By Andrea Lebron - October 5, 2017
Don Aviv, a 20-year veteran in the security field, presented a webinar on four emerging trends in corporate risk management. Here’s a quick overview of his main points and how corporate leaders can implement a more effective and realistic corporate security program.
To start, Don lays out the four emerging trends in corporate risk management.
Don argues that before deploying security systems, corporations should think twice before spending money on bells and whistles of security technology upgrades. The temptation to spend on frills is due to a misaligned vision of security needs; security budgets should instead keep pace with real security risks such as disgruntled employees. Long-term security planning is critical and should consider total cost of ownership, including ongoing maintenance, add-ons and additional hardware and software tools.
Watch clip 1 of 4 to learn more about successful deployment of security systems.
Don reminds us that a huge misconception with workplace violence is that it only involves active shooter incidents. While active shooter incidents invoke the most fear, other types of workplace violence are far more common. Don provides supporting workplace violence statistics.
Because of the diversity of incidents and unique needs of each organization, Don recommends developing a custom security training program focused on prevention and not reaction. Traditional “run, hide, fight” guidelines don’t apply to all organizations and settings. Customized approaches to security will help meet an organization’s specific needs, threats and vulnerabilities.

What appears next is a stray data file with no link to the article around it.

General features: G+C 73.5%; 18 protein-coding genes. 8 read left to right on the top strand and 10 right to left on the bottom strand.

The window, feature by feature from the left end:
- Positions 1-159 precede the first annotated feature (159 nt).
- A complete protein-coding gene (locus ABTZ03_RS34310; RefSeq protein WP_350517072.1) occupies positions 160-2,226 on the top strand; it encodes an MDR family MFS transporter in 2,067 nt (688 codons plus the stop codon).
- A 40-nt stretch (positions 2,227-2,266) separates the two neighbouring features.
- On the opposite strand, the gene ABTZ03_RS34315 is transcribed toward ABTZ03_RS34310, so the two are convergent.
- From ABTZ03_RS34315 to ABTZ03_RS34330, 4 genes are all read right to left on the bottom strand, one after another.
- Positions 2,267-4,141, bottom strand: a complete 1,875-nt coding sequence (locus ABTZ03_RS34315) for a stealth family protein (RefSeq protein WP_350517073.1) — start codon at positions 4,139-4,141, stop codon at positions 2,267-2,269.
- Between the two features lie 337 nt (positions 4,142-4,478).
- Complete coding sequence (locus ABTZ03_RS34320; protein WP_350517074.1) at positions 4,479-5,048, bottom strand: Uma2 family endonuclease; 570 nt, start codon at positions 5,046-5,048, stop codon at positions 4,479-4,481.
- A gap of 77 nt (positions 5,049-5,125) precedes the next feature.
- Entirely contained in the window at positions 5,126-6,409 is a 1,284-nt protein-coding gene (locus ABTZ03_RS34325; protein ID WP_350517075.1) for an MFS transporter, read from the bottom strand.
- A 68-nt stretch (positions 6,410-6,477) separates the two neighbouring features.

Watch clip 2 of 4 to learn more about the importance of customized security programs.
Another major trend in corporate risk management is protecting lone employee, defined by Don as any employee that travels or works from a home office. Whether in the office or in a remote location, corporations still are responsible to protect lone employees. While statistics show that the number of lone employees will grow to 105 million in 2020, many corporations have insufficient resources to deal with this situation. Don also points out that ROIs exist for protecting lone employees and can be accomplished with straight-forward technology-focused tools and ongoing training.
Watch clip 3 of 4 to learn more about protecting the lone employee.
Rave Mobile Safety’s Product Manager, David Batastini, stepped in at this point to close the webinar and speak about the importance of enhancing communication between employers and employees. His main message is that the better corporations can communicate with employees the better corporations can mitigate workplace threat vector incidents.
David talks about traditional reactions that happens when a workplace incident occurs: the event takes place, corporate leaders try to find out if their employees were present and if so, they try to figure out how to communicate with them by scrambling through various sources such as travel itineraries. By using tools that put one-touch communication in the hands of employees with critical communications platforms such as Rave Alert and Rave Guardian, corporations can better respond to security threats.
Watch clip 4 of 4 to learn more about opportunities for enhanced communication between employers and employees.
The full recording of the webinar is only 28 minutes long, but includes additional tips on corporate risk management and the full Q&A session. Check it out here or let us know if you’re interested in attending more webinars.
Andrea is Rave's Director of Digital Marketing, a master brainstormer and avid coffee drinker. Andrea joined Rave in August 2017, after 10 years of proposal and corporate marketing at an environmental engineering firm. You'll find her working with her amazing team in writing and producing blogs like this one, improving your journey to and through our website, and serving you up the best email content. When she's not in front of a keyboard, she's chasing after her three daughters or indulging in her husband's latest recipe. Andrea has a Bachelor's degree in Marketing/Management from Northeastern University and an MBA from Curry College.
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